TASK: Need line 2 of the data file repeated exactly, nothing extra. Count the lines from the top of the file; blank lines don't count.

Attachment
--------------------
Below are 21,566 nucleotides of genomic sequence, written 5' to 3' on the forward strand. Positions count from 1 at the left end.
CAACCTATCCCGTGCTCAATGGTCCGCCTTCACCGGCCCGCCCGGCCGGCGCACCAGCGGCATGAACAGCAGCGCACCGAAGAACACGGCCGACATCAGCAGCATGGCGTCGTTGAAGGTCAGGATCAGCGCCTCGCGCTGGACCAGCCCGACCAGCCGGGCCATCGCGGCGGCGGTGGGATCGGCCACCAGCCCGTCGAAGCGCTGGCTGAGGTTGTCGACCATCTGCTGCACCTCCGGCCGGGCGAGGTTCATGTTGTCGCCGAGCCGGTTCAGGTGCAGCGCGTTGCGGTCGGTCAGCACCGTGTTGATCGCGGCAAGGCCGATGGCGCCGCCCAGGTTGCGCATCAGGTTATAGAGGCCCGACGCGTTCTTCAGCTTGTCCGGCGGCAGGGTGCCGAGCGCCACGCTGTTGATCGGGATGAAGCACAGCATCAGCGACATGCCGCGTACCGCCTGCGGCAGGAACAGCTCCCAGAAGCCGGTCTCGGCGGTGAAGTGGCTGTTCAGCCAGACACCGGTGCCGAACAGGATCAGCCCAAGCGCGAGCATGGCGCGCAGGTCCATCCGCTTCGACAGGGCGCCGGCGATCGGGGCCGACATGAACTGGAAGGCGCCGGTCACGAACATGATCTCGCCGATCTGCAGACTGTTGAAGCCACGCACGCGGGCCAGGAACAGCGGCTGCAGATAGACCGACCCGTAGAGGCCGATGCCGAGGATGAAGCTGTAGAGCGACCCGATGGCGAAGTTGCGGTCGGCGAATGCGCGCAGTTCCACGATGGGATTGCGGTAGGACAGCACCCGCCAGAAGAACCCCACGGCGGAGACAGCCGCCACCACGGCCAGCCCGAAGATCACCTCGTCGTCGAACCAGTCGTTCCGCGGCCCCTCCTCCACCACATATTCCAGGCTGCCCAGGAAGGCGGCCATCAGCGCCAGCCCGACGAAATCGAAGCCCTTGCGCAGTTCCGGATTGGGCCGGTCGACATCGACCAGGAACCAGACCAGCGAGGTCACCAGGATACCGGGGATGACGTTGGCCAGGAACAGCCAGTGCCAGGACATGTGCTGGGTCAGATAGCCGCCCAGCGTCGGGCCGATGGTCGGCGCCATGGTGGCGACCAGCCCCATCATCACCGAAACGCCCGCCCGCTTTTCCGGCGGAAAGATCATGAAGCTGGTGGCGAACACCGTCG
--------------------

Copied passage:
CAACCTATCCCGTGCTCAATGGTCCGCCTTCACCGGCCCGCCCGGCCGGCGCACCAGCGGCATGAACAGCAGCGCACCGAAGAACACGGCCGACATCAGCAGCATGGCGTCGTTGAAGGTCAGGATCAGCGCCTCGCGCTGGACCAGCCCGACCAGCCGGGCCATCGCGGCGGCGGTGGGATCGGCCACCAGCCCGTCGAAGCGCTGGCTGAGGTTGTCGACCATCTGCTGCACCTCCGGCCGGGCGAGGTTCATGTTGTCGCCGAGCCGGTTCAGGTGCAGCGCGTTGCGGTCGGTCAGCACCGTGTTGATCGCGGCAAGGCCGATGGCGCCGCCCAGGTTGCGCATCAGGTTATAGAGGCCCGACGCGTTCTTCAGCTTGTCCGGCGGCAGGGTGCCGAGCGCCACGCTGTTGATCGGGATGAAGCACAGCATCAGCGACATGCCGCGTACCGCCTGCGGCAGGAACAGCTCCCAGAAGCCGGTCTCGGCGGTGAAGTGGCTGTTCAGCCAGACACCGGTGCCGAACAGGATCAGCCCAAGCGCGAGCATGGCGCGCAGGTCCATCCGCTTCGACAGGGCGCCGGCGATCGGGGCCGACATGAACTGGAAGGCGCCGGTCACGAACATGATCTCGCCGATCTGCAGACTGTTGAAGCCACGCACGCGGGCCAGGAACAGCGGCTGCAGATAGACCGACCCGTAGAGGCCGATGCCGAGGATGAAGCTGTAGAGCGACCCGATGGCGAAGTTGCGGTCGGCGAATGCGCGCAGTTCCACGATGGGATTGCGGTAGGACAGCACCCGCCAGAAGAACCCCACGGCGGAGACAGCCGCCACCACGGCCAGCCCGAAGATCACCTCGTCGTCGAACCAGTCGTTCCGCGGCCCCTCCTCCACCACATATTCCAGGCTGCCCAGGAAGGCGGCCATCAGCGCCAGCCCGACGAAATCGAAGCCCTTGCGCAGTTCCGGATTGGGCCGGTCGACATCGACCAGGAACCAGACCAGCGAGGTCACCAGGATACCGGGGATGACGTTGGCCAGGAACAGCCAGTGCCAGGACATGTGCTGGGTCAGATAGCCGCCCAGCGTCGGGCCGATGGTCGGCGCCATGGTGGCGACCAGCCCCATCATCACCGAAACGCCCGCCCGCTTTTCCGGCGGAAAGATCATGAAGCTGGTGGCGAACACCGTCG